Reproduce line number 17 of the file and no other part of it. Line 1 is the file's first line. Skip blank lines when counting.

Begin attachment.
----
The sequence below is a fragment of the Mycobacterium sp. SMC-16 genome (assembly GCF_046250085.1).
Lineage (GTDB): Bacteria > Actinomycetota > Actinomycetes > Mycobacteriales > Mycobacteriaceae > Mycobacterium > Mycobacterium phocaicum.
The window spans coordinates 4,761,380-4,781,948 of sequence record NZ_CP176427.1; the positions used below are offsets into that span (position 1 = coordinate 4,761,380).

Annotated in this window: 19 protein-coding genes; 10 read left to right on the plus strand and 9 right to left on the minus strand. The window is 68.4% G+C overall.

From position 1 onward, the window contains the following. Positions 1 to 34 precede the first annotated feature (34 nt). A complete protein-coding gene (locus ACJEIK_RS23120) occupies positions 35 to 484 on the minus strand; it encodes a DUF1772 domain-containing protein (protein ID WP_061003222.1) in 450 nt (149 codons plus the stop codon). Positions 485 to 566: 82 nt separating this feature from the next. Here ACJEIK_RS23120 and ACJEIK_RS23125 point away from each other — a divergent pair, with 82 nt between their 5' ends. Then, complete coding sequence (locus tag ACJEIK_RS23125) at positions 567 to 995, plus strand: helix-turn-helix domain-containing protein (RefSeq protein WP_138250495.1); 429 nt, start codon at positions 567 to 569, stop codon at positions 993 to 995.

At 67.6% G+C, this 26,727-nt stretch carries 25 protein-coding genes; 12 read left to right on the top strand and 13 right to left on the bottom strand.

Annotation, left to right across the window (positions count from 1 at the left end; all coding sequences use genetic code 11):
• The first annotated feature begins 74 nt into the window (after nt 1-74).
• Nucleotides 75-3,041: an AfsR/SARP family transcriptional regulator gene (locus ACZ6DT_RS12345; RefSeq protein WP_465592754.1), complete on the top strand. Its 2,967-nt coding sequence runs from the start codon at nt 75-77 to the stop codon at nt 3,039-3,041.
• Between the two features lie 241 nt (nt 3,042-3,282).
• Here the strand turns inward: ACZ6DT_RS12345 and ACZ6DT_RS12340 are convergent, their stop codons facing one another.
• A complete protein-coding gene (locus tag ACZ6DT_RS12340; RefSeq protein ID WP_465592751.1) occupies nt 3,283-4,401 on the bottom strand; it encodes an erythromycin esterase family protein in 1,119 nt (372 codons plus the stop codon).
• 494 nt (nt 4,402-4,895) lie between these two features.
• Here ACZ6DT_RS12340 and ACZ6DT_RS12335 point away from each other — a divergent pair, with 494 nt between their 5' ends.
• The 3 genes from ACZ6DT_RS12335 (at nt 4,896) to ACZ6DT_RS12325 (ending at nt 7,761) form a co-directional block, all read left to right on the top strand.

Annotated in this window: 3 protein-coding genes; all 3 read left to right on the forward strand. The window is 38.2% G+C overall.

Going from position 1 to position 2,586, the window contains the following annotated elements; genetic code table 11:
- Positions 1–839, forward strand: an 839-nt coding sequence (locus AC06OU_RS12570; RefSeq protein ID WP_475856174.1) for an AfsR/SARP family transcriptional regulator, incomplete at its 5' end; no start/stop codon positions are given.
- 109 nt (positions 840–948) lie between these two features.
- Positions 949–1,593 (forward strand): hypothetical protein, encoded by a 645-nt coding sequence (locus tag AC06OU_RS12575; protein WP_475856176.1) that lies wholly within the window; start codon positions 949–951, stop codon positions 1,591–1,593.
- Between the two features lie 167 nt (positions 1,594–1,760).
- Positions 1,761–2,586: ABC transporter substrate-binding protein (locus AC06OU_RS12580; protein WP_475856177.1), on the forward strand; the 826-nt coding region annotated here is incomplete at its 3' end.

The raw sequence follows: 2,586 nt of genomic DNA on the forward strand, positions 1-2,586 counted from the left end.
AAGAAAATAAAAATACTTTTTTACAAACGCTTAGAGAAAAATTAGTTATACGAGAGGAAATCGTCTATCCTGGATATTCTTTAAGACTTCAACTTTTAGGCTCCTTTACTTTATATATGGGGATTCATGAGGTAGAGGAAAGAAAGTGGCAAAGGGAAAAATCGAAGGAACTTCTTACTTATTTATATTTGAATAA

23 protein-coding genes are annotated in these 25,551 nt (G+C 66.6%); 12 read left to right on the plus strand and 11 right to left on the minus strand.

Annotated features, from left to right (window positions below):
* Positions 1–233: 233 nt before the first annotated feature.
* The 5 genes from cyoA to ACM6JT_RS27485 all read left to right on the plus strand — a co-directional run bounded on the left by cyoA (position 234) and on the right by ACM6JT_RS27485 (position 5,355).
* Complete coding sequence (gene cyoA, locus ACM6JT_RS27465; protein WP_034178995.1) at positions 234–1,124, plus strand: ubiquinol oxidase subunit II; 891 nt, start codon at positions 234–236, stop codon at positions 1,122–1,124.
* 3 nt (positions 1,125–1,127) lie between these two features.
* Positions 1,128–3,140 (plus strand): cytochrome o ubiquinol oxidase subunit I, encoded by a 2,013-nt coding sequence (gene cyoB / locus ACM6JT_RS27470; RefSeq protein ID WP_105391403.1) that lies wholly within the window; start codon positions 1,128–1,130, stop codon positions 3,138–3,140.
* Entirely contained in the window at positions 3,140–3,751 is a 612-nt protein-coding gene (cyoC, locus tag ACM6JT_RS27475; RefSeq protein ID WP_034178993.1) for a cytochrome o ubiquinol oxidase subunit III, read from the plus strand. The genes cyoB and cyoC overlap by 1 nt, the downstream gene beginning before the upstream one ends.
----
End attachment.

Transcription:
Going from position 1 to position 2,586, the window contains the following annotated elements; genetic code table 11: